Southeastern Community College’s nursing program recently celebrated the 100% pass rate on the National Council Licensure Examination of its ADN and LPN students. The NCLEX is a nationwide exam required for the practice of nursing.  

Nursing Director Jessica Hill explained that once a student graduates from the nursing program, their name is submitted to the Board of Nursing for selection to take the NCLEX. She said the LPN students who graduated in December 2022 and the ADN students who graduated in May 2023 all passed the NCLEX. 

“Anybody anywhere who has gone through a nursing program whether it’s at a bachelor’s level, an associate degree level or a diploma level, they all take the same national licensure exam,” Hill said. “One thing we found significant about those pass rates is the NCLEX was updated and changed in April, so they released a brand-new version of the NCLEX on April 1. We were so pleased they passed that with 100%.” 

Hill said the goal of the NCLEX is to ensure that anyone leaving a nursing program and going into the workforce to take care of people are doing so with minimum competency in safety. The exam tests a nurses’ safety knowledge at the bedside.  

“NCLEX finally updated and found a way to really test clinical judgement,” Hill said. “So, instead of just a multiple-choice question with a correct answer, they’re actually looking at case studies on their exam, looking at a patient’s chart, reading doctor’s orders, reading nurses’ notes and making clinical decisions based on what they see on a patient’s chart.”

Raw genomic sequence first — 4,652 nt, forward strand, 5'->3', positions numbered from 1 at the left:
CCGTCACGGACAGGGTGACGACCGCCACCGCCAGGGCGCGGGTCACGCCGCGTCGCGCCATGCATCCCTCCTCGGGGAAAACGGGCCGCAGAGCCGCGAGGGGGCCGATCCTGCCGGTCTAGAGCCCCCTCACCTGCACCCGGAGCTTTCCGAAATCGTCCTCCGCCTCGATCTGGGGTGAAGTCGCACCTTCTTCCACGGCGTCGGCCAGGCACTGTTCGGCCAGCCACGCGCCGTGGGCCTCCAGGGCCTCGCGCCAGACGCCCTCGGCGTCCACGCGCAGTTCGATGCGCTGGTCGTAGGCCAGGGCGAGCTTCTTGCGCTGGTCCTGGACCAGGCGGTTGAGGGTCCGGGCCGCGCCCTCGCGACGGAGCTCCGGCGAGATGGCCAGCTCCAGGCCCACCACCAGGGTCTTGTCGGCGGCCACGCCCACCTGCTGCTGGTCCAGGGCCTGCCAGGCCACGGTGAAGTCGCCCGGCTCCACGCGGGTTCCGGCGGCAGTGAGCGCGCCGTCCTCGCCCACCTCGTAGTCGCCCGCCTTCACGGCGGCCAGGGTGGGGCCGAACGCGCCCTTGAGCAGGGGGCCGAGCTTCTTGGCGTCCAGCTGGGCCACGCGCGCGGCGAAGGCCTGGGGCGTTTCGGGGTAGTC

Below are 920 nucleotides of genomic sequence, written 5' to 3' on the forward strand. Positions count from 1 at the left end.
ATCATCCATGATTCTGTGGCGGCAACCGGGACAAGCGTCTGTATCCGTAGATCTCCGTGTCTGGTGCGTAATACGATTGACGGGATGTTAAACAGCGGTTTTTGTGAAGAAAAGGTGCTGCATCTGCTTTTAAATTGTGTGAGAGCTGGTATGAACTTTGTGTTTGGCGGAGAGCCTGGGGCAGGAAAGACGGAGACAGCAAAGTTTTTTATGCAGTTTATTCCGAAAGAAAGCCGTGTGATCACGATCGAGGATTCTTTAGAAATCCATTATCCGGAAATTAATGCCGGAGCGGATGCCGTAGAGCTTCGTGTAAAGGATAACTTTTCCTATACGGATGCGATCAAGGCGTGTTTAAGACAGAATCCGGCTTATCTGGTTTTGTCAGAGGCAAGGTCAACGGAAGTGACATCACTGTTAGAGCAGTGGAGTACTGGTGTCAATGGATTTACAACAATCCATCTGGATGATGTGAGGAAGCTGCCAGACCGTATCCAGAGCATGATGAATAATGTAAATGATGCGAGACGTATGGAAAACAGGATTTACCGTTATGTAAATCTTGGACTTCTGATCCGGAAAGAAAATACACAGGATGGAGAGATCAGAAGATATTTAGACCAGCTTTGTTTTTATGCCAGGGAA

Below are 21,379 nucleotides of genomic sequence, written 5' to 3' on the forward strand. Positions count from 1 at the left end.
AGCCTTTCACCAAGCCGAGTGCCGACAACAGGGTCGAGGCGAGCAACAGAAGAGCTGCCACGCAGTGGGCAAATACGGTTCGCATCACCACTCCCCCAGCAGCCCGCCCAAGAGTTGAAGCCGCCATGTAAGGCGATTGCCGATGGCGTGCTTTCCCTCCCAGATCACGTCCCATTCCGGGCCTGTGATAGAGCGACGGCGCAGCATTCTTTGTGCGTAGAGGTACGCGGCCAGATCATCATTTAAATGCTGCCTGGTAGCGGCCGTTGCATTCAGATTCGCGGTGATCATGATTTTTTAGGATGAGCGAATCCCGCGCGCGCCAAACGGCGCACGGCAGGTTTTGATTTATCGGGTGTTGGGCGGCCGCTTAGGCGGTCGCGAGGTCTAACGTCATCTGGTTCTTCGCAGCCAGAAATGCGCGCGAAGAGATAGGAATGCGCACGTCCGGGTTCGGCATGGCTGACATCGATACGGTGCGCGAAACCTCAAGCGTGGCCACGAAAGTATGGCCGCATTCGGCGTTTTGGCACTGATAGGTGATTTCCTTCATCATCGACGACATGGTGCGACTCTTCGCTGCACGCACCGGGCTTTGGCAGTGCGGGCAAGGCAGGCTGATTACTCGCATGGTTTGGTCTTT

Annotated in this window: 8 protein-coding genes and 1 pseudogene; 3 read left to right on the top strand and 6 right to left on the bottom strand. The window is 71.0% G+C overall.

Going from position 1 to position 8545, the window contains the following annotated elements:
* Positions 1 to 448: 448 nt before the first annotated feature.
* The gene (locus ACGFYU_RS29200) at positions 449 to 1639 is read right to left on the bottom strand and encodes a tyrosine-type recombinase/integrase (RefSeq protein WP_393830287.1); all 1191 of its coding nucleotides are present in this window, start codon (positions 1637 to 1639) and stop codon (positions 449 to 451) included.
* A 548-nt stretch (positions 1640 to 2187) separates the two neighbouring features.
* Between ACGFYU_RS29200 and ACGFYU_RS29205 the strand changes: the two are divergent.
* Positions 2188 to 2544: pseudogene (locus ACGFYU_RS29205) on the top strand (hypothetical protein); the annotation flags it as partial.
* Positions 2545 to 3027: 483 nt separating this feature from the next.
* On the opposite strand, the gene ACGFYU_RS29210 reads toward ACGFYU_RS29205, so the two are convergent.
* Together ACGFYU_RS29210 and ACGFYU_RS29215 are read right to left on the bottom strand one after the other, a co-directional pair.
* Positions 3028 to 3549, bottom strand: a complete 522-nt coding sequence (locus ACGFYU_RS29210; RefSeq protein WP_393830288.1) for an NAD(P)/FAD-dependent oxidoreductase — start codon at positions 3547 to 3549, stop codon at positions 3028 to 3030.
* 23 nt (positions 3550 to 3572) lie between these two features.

Hill felt confident in the ADN students taking the updated exam because of the changes and updates to the way classes were taught at SCC. The updated curriculum allowed students to work together where they were “constantly thinking” about ways to safely take care of a patient from the bedside. Exam questions similar to those on the NCLEX were implemented into classroom exams within the program. Hill wanted to embed these questions into the nursing program so that students are familiar with what they will find on the NCLEX. 

“If you sit in a nursing classroom now compared to two or three years ago, your nursing instructor does not just stand at the front of classroom and lecture from a PowerPoint,” Hill said. “We have a patient bed sitting at the front of our main nursing classroom with a mannequin patient in it. Our students get to name that patient, and they take care of that patient through every lecture class period.” 

Hill complimented the nursing faculty for their hard work on preparing students for the NCLEX, and she said every student received jobs upon graduation. With a dip in scores during the pandemic, Hill saw the 100% pass rate as a “bounce back” to the long-standing reputation of the nursing program. Hill explained that the combined length of nursing experience from the faculty is more than 300 years.  

“If you come here, you have all of these people with all of these years of experience to just pour out into you,” Hill said. “I believe our students feel that when they get through the program.”  

“The most important thing is that we want students to know that when they come here, do the work, prepare and progress through the program, that they are going to be prepared when they get to the bedside,” Hill said. “They are going to be able to take care of people in this community safely. Our ultimate goal is that they are able to improve their lives, the lives of their families and the lives of the people in our community.” 

There is still time to apply for the LPN program of the spring 2024 semester. The deadline is Sept. 15 at 3 p.m. Click here to learn about the admissions process.